After Police Captain Dan McLaren becomes police commissioner former detective Johnny Blake knocks him down convincing rackets boss Al Kruger that Blake is sincere in his effort to join the ... See full summary »
Edward G. Robinson,
Frank Taylor joins the "pro-American" Black Legion when he loses his chance at foremanship to a foreign-born man. The organization is a sort of Ku Klux Klan in the industrial sphere. Frank has troubles with his wife over this and causes serious trouble when he tells all to his best friend Ed Jackson.Written by
Ed Stephan <email@example.com>
The film was inspired by a real case involving a racist/nativist organization called The Black Legion in Michigan, in which a WPA worker was murdered. See more »
The movie end credits list the name of the character played by Helen Flint as "Pearl Davis" but throughout the movie - particularly during her courtroom testimony - her character is referred to as "Pearl Danvers." See more »
How yuh doin', Ed?
Oh, terrible! I feel like a drill was driving right through the top of my head.
It might be a good idea to let out some of dat beer you slopped up last night.
Aw, quit riding me, will yuh?
Oh, I ain't even started on you yet. C'mon, let's eat.
No, Frank, I couldn't.
Oh, come on. Do you good. You gotta eat.
[He snaps his finger]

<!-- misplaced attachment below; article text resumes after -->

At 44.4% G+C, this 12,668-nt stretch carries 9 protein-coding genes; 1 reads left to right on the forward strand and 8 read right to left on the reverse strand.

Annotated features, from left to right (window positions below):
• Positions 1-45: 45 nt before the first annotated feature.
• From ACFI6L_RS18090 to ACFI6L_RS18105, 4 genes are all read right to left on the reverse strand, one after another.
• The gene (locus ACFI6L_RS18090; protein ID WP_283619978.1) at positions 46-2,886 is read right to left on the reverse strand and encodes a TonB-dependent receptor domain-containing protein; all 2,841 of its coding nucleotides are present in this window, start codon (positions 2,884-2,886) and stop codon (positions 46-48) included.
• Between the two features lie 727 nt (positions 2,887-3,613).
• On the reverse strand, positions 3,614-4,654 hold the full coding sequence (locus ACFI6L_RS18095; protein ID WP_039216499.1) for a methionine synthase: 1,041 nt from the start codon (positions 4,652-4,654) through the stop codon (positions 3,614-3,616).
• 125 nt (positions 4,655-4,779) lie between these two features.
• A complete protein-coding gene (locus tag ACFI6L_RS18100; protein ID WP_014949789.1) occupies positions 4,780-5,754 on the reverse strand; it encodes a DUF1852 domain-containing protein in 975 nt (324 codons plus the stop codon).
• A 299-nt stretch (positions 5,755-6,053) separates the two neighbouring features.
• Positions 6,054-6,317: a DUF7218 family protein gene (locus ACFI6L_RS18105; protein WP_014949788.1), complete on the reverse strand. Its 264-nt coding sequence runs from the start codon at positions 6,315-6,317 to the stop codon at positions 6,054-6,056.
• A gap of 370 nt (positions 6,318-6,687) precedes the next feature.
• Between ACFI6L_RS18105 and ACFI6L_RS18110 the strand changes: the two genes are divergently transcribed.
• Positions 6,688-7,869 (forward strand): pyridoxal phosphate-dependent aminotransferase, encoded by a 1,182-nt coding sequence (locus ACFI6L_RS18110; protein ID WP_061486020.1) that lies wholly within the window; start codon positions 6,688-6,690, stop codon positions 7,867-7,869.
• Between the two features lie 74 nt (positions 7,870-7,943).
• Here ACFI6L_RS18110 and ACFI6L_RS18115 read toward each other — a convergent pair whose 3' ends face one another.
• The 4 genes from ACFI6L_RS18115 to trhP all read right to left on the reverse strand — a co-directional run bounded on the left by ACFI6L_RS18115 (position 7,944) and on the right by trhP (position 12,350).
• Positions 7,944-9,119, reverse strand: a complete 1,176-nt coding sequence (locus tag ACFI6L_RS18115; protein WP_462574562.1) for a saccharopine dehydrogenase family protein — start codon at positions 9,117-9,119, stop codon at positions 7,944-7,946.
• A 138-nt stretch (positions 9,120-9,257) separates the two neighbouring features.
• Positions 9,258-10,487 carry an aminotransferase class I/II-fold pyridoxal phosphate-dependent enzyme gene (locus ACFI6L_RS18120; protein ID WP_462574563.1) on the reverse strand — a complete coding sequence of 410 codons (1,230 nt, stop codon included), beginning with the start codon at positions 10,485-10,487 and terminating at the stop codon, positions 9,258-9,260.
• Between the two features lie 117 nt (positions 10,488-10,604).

I got just the thing to straighten you out.
Yeah? What is it?
[...] See more »
A wonderful example of how good writing and strong direction can tell a tale which stands the test of time. Director Archie Mayo enjoyed a career directing films spanning some 30 years, and 84 titles.This one was Directed 20 years in and was number 67. It shows.None of the 83 minute running time is wasted, and if some of the characters come across as caricatures,it is only in the interests of brevity and pace.
A youthful Bogart delivers a fine performance as an ordinary working man of his time seduced by the specious ideology of the Black Legion, whose ideals clearly reflect that of a Ku Klux Klan very much alive in the US at that time.Although carrying a UK PG certificate, Mayo portrays flogging and beating scenes in a manner that although are understated, leave you in no doubt as to what is going on.
Traditional family, friendship and civic values are naturally triumphed, but the insidious nature of xenophobia and the crippling effect of moral rectitude are skilfully played out in a sharp, pacey story.
An almost textbook example of how to tell a powerful, entertaining story with a message in less than an hour and a half, with a fine Bogard performance merely the centrepiece of a strong supporting cast.
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